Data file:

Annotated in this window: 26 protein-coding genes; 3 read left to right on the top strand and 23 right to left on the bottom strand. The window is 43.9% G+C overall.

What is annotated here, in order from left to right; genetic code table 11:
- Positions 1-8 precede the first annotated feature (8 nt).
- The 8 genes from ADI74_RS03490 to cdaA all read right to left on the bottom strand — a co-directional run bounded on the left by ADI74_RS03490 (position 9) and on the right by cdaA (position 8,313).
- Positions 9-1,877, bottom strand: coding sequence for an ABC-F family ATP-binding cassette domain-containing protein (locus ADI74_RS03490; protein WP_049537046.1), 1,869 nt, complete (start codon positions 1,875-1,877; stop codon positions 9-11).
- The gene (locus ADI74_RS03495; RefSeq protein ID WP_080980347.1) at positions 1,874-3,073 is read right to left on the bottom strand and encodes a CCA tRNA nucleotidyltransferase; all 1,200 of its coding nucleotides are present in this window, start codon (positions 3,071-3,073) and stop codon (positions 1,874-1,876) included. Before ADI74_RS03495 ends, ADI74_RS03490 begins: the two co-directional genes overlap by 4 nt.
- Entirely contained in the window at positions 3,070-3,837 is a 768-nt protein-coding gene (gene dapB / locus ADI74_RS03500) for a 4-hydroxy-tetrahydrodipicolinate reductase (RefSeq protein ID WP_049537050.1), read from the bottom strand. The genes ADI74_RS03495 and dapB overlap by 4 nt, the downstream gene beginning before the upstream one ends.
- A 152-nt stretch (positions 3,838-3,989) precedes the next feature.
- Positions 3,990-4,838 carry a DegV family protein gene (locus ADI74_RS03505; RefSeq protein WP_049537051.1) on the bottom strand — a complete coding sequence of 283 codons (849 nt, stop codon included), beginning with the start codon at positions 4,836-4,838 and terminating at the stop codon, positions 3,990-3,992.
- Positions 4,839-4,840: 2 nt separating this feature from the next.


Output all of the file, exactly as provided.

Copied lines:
Annotated in this window: 26 protein-coding genes; 3 read left to right on the top strand and 23 right to left on the bottom strand. The window is 43.9% G+C overall.

What is annotated here, in order from left to right; genetic code table 11:
- Positions 1-8 precede the first annotated feature (8 nt).
- The 8 genes from ADI74_RS03490 to cdaA all read right to left on the bottom strand — a co-directional run bounded on the left by ADI74_RS03490 (position 9) and on the right by cdaA (position 8,313).
- Positions 9-1,877, bottom strand: coding sequence for an ABC-F family ATP-binding cassette domain-containing protein (locus ADI74_RS03490; protein WP_049537046.1), 1,869 nt, complete (start codon positions 1,875-1,877; stop codon positions 9-11).
- The gene (locus ADI74_RS03495; RefSeq protein ID WP_080980347.1) at positions 1,874-3,073 is read right to left on the bottom strand and encodes a CCA tRNA nucleotidyltransferase; all 1,200 of its coding nucleotides are present in this window, start codon (positions 3,071-3,073) and stop codon (positions 1,874-1,876) included. Before ADI74_RS03495 ends, ADI74_RS03490 begins: the two co-directional genes overlap by 4 nt.
- Entirely contained in the window at positions 3,070-3,837 is a 768-nt protein-coding gene (gene dapB / locus ADI74_RS03500) for a 4-hydroxy-tetrahydrodipicolinate reductase (RefSeq protein ID WP_049537050.1), read from the bottom strand. The genes ADI74_RS03495 and dapB overlap by 4 nt, the downstream gene beginning before the upstream one ends.
- A 152-nt stretch (positions 3,838-3,989) precedes the next feature.
- Positions 3,990-4,838 carry a DegV family protein gene (locus ADI74_RS03505; RefSeq protein WP_049537051.1) on the bottom strand — a complete coding sequence of 283 codons (849 nt, stop codon included), beginning with the start codon at positions 4,836-4,838 and terminating at the stop codon, positions 3,990-3,992.
- Positions 4,839-4,840: 2 nt separating this feature from the next.